On December 17, 2018, National Sawdust recognizes two great African-American sopranos with “An Evening Honoring Jessye Norman.”
This special benefit concert not only celebrates the iconic soprano’s career but also previews her current project, Sissieretta Jones: Call Her by Her Name! Excerpts from this work-in-progress – a multimedia production about the life and legacy of pioneering singer Sissieretta Jones, whose 150th anniversary falls this year – form the evening’s centerpiece, with poetry and narration by Alicia Hall Moran and hip-hop legend Darryl “DMC” McDaniels of Run-DMC; musical performances by sopranos Harolyn Blackwell and Laquita Mitchell, mezzo-soprano Susan Platts, bass Arthur Woodley, NEA Jazz Master and trombonist Delfeayo Marsalis, pianists ELEW and Kamal Khan, and PUBLIQuartet; and dance performances from tap dancer Jared Grimes and Alicia Graf Mack, Director of Juilliard Dance Division. Miss Norman herself will be in attendance to discuss the project with Blackwell and executive producer Adina Williams in a post-concert Q&A, moderated by television journalist and fashion model Gail O’Neill.
“A soprano who shattered racial barriers” (New York Times), Sissieretta Jones (1868-1933) was the best-known and highest-paid African-American performer of her day. Specializing in both opera and popular music, she was the first African American to sing on the main stage of Carnegie Hall. She appeared as soloist with none other than Dvořák conducting at Madison Square Garden, sang for three consecutive U.S. presidents and members of Britain’s royal family, and toured extensively in Europe, Australia, India, Africa, South America, and the Caribbean. She was dubbed “The Black Patti” as her voice was compared favorably to that of the reigning opera diva Adelina Patti. Jones went on to found the Black Patti Troubadours, a prosperous touring troupe whose variety shows she headlined for 20 years. At the height of her career, she commanded $2,000 per performance and owned no fewer than four U.S. properties. In concert, she often adorned herself with the striking medals she had received on her many tours.
Yet despite this acclaim, Jones faced insurmountable racism. Because U.S. opera companies were segregated, she never appeared in a staged opera. Indeed, it was not until 1955 that the great Marian Anderson appeared in a leading role at the Metropolitan Opera. Sissieretta Jones sang at the White House on three occasions but was required to enter through the back door. Even the Black Patti Troubadours performances, though crowned each night by her own operatic selections, were referred to at the time by the derogatory title assigned to all black performances: “coon shows.” After retiring from the stage to attend to her ill mother, Jones found herself forced, little by little, to sell everything she owned. She died in abject poverty, dependent on assistance from the NAACP, and unable to fund her own gravestone. As for her ubiquitous sobriquet, she never really liked it, preferring to be known as Madame Jones.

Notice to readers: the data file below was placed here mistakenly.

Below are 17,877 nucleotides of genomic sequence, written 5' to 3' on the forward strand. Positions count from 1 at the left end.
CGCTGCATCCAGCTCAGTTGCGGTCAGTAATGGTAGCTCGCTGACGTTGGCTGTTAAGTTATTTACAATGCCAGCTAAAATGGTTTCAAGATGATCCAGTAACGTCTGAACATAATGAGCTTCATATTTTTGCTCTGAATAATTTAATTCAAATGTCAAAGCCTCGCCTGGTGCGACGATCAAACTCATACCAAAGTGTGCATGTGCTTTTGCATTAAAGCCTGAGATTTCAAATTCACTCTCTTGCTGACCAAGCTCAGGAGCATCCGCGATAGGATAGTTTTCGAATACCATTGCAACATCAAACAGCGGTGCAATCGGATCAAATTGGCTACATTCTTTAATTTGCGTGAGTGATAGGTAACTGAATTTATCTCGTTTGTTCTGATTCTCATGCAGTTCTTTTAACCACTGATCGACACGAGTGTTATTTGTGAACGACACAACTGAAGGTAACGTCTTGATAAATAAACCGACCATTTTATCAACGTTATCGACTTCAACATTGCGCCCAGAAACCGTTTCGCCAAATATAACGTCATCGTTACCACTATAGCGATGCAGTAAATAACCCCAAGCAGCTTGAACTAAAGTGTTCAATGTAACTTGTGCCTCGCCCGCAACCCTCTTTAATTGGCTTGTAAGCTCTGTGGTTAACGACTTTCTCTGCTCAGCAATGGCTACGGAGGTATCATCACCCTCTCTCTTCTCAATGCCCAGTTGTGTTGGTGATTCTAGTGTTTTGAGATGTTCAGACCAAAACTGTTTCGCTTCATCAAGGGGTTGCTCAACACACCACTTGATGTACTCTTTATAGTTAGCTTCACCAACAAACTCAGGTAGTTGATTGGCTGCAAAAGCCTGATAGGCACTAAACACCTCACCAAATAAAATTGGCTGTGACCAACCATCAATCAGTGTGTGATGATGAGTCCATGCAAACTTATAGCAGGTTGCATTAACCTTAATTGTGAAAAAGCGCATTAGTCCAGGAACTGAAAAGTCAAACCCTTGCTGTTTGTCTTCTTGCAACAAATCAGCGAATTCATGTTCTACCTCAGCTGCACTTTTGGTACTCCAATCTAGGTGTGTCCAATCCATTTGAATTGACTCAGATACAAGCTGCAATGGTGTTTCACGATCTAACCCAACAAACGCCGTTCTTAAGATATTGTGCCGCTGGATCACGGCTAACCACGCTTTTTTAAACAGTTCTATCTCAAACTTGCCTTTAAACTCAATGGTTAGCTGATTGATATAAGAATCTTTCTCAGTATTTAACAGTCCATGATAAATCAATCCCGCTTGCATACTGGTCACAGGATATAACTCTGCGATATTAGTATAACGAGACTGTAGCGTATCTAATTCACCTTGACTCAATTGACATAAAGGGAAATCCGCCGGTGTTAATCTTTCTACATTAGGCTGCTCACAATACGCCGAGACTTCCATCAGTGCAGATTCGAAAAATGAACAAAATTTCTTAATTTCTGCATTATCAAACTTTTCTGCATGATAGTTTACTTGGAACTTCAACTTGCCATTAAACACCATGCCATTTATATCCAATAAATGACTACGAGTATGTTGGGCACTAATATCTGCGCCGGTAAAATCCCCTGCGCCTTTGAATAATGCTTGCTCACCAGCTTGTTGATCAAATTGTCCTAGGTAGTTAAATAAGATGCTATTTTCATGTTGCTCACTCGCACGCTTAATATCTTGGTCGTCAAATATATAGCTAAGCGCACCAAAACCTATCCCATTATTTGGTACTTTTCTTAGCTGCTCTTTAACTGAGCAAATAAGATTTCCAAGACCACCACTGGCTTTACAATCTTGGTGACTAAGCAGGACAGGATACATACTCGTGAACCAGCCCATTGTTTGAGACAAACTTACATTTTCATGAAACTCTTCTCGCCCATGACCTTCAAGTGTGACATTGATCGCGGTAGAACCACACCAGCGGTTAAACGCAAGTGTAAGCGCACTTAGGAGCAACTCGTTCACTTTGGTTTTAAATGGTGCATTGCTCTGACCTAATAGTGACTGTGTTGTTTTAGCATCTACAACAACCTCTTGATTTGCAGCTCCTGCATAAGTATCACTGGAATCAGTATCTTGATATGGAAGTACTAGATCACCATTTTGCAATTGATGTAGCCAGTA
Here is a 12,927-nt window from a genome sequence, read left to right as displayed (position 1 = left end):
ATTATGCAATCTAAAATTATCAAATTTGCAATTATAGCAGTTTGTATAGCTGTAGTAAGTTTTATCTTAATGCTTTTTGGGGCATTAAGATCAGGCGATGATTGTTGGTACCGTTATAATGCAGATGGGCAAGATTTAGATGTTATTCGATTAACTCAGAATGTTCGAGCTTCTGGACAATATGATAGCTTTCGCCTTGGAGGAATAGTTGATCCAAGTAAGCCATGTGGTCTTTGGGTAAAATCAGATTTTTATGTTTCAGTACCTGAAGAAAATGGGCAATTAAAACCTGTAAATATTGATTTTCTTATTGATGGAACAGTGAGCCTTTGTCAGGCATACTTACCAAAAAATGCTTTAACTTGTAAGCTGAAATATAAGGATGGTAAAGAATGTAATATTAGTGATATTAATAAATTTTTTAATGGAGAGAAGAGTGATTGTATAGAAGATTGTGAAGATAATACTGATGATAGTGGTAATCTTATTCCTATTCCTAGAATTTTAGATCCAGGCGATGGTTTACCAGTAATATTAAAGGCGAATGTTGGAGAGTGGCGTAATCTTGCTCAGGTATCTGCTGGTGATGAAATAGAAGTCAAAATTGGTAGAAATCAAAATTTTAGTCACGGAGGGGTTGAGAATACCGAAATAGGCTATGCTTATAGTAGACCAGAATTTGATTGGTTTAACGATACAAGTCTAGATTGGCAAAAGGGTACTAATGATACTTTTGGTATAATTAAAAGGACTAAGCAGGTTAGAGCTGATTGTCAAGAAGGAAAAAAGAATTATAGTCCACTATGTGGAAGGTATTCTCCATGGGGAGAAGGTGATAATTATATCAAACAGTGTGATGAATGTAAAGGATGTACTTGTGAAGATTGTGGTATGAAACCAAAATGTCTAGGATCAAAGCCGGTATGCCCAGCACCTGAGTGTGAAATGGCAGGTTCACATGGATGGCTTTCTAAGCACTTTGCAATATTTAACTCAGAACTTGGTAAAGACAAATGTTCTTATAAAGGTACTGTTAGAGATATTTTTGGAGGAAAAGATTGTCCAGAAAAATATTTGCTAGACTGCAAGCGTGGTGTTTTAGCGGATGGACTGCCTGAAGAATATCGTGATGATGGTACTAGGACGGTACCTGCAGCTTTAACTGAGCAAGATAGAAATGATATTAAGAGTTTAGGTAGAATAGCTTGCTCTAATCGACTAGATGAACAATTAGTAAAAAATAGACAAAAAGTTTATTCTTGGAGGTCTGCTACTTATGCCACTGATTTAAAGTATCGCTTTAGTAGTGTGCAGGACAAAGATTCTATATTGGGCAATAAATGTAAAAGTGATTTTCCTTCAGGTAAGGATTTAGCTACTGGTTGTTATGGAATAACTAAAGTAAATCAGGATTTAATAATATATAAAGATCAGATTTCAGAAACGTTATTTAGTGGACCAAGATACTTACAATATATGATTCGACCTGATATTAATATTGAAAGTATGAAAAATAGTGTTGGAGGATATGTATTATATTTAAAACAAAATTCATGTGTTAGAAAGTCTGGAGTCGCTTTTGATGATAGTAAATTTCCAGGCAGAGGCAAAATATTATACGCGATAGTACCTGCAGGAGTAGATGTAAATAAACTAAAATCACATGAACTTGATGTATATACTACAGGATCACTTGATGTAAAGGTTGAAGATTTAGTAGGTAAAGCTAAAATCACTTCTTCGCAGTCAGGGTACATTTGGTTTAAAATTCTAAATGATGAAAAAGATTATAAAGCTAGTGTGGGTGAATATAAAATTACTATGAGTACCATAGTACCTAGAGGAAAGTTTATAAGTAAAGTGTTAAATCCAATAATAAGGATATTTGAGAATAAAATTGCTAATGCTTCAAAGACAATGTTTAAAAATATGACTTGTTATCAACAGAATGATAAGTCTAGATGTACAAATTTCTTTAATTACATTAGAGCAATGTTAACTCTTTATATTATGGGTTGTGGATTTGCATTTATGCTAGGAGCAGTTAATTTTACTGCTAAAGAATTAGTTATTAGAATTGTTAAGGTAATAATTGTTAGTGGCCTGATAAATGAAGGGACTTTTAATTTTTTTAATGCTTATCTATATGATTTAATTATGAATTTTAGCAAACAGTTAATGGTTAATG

Complete with its glorious heights, its tragic depths, and the deep love of music, dance, and poetry that sustained her throughout, Jones’s life provides the inspiration for Sissieretta Jones: Call Her by Her Name! The full presentation will offer some of today’s most celebrated classical and popular musicians, actors and dancers in a two-hour immersive, multimedia concert experience with a single intermission. Drawing on America’s rich musical canon to tell her story, the production will evoke the obstacles Jones faced and conquered as a woman of color navigating the music world at a time of rebirth and renewal in America – where slavery had been abolished only three years before her birth. National Sawdust is developing the project in collaboration with several American universities, thereby bringing iconic musicians together with emergent young talent. The universities will also offer auxiliary masterclasses, lectures, a course of study, and an online historical timeline designed to shed further light on the oft-forgotten life and artistry of Sissieretta Jones and other musicians of color, who, against the odds, rose to prominence through talent, perseverance, and boundless determination.
December 17, 2018, 6pm: reception, 7:30pm: concert
National Sawdust, 80 North 6th Street, Brooklyn, New York, 11249, 646.779.8455, https://nationalsawdust.org
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